10 Things I Learned Preaching through Ephesians…Again

We’ve just finished our series preaching through Paul’s letter to the Ephesians. To add a little more challenge to this series, we preached the letter in reverse. We started with chapter 6 and went to chapter 1. Here are 10 things I learned preaching through Ephesians…again. 

1. People are people.

Although we’re separated from the people and culture of Ephesus by several thousand years, we have a lot in common with them. The issues addressed in Paul’s letter are the same we address every week in our own church—marriage and family, faith and culture, leadership, relationships, and how the gospel impacts every area of our lives. For all of our differences and as much things have changed in our world, people are still pretty much the same.

2. The war may be over, but the battle goes on.

True, Christ has completed His redemptive work. Our future is secure in Him. Yet, our enemy, though defeated, is still fighting. That’s why we have to be dressed in the full armor of God. Every day is a fight.

3. The good news of the gospel impacts every area of our lives.

Our marriages, our roles as spouses and parents, our roles as employers and employees, our place as believers in an unbelieving culture—everything is under the Lordship of Jesus Christ.

4. All of us have spiritual gifts, but no one has all of the gifts.

God, in His wisdom, has created a process where we need each other. We are, in the unity of Spirit, more reflective of Christ together than we are individually.

5. God was working before we got here, and He’ll be working after we’re gone.

The divine purposes of God were established before the foundation of time, and His work will continue until He’s completed all that He has promised.

6. Salvation is a gift.

We can’t do anything to earn it, and we haven’t done anything to deserve it. Because it’s gift, we can only receive our salvation in gratitude and live it out faithfully.

7. Each of us was called ON purpose FOR purpose.

Paul was an apostle—by the will of God—called to proclaim the gospel to the Gentiles. Paul saw his ministry as part of his salvation experience. Yes, we’re grateful for our salvation, but it always involves a call, a mission to which we are sent. They go hand in hand.

8. We didn’t choose Jesus. He chose us.

I always find it amusing when someone tells me they “found Jesus.” I quickly remind them, “Jesus wasn’t lost.”

9. The redemptive work of Christ won’t be defeated.

His victory is “predestined.” The end is already determined, and the victory belongs to Jesus. Because we’re “in Christ,” His victory is our victory.

10.   There’s always reason to praise.

Remember, Paul was in prison as he wrote this letter. His first words to the Ephesians? “Praise!” How could Paul say that? Because Paul knew regardless of the situation, God is always working things out for His glory. That’s a lesson I need to learn again and again… 

So, there you go. What did you learn going through Ephesians in Reverse? Let me know!

Stuck in Your Head

Have you ever had a song get stuck in your head? You don’t even have to like the song, but if you hear it the right way at the right time, you’ll be singing that song for the rest of the day. Reading your Bible can be the same way. You’ll find yourself reading a passage of Scripture that hits you in a particular way, and the next thing you know, you’re thinking about that passage for the rest of the day.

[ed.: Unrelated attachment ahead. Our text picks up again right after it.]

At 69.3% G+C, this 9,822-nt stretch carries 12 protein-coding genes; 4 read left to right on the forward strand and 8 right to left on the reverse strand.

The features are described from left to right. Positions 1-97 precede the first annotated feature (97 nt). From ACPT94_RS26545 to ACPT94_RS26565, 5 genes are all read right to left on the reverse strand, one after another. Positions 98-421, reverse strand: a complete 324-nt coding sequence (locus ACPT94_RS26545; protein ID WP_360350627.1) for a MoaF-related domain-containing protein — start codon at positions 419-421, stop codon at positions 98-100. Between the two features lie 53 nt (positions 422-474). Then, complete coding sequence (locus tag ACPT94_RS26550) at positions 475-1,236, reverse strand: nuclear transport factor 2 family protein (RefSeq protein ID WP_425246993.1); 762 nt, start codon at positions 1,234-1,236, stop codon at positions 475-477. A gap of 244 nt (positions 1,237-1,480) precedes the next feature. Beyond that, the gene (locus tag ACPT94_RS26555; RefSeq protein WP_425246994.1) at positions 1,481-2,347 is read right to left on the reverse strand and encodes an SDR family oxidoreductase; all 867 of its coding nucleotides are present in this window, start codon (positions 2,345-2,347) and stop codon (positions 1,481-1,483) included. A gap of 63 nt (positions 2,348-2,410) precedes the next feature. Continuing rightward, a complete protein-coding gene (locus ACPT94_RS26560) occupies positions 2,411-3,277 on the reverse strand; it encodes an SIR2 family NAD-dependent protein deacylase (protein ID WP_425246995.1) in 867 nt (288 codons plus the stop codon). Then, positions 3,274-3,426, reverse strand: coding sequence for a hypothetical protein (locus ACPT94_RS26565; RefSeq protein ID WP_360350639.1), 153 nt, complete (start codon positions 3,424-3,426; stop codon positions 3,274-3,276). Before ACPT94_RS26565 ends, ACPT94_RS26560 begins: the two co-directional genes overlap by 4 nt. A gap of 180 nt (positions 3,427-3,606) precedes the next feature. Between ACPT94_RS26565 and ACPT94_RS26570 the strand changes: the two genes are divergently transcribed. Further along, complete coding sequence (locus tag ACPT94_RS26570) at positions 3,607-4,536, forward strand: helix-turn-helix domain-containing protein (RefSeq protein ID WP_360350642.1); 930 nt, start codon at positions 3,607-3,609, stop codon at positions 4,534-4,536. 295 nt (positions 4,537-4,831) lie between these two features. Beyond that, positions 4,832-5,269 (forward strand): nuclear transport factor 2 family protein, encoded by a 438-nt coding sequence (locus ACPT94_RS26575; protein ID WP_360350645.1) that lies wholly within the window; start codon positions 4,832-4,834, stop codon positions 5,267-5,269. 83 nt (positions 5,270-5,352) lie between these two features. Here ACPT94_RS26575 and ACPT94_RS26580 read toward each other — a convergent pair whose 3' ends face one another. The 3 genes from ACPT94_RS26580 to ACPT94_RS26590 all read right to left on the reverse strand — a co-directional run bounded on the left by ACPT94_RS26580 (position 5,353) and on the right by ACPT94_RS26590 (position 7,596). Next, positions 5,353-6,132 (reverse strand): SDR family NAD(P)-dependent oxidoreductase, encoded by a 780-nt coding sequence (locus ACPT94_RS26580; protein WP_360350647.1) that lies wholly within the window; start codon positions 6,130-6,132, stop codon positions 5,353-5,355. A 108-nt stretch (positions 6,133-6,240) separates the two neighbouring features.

For the past few weeks, we’ve been teaching through the Book of Ephesians. There are so many passages worth memorizing in this letter. I’ve picked out a few. Spend a few minutes getting these passages into your head and heart.

Jesus quoted Scripture from memory. I guess Scripture memorization should be a priority for us as well.

Here are a few verses from Ephesians to get you started:

I pray that the God of our Lord Jesus Christ, the glorious Father, would give you a spirit of wisdom and revelation in the knowledge of Him. I pray that the perception of your mind may be enlightened so you may know what is the hope of His calling, what are the glorious riches of His inheritance among the saints, and what is the immeasurable greatness of His power to us who believe, according to the working of His vast strength. (Ephesians 1:17-19)

For you are saved by grace through faith, and this is not from yourselves; it is God’s gift—not from works, so that no one can boast. For we are His creation, created in Christ Jesus for good works, which God prepared ahead of time so that we should walk in them. (Ephesians 2:8-10)

Now to Him who is able to do above and beyond all that we ask or think according to the power that works in us—to Him be glory in the church and in Christ Jesus to all generations, forever and ever. Amen. (Ephesians 3:20-21)

Therefore I, the prisoner for the Lord, urge you to walk worthy of the calling you have received, with all humility and gentleness, with patience, accepting one another in love, diligently keeping the unity of the Spirit with the peace that binds us. (Ephesians 4:1-3)

Pay careful attention, then, to how you walk—not as unwise people but as wise—making the most of the time, because the days are evil. So don’t be foolish, but understand what the Lord’s will is. (Ephesians 5:15-17)

Put on the full armor of God so that you can stand against the tactics of the Devil. For our battle is not against flesh and blood, but against the rulers, against the authorities, against the world powers of this darkness, against the spiritual forces of evil in the heavens. This is why you must take up the full armor of God, so that you may be able to resist in the evil day, and having prepared everything, to take your stand. Stand, therefore, with truth like a belt around your waist, righteousness like armor on your chest, and your feet sandaled with readiness for the gospel of peace. In every situation take the shield of faith, and with it you will be able to extinguish all the flaming arrows of the evil one. Take the helmet of salvation, and the sword of the Spirit, which is God’s word. (Ephesians 6:11-17)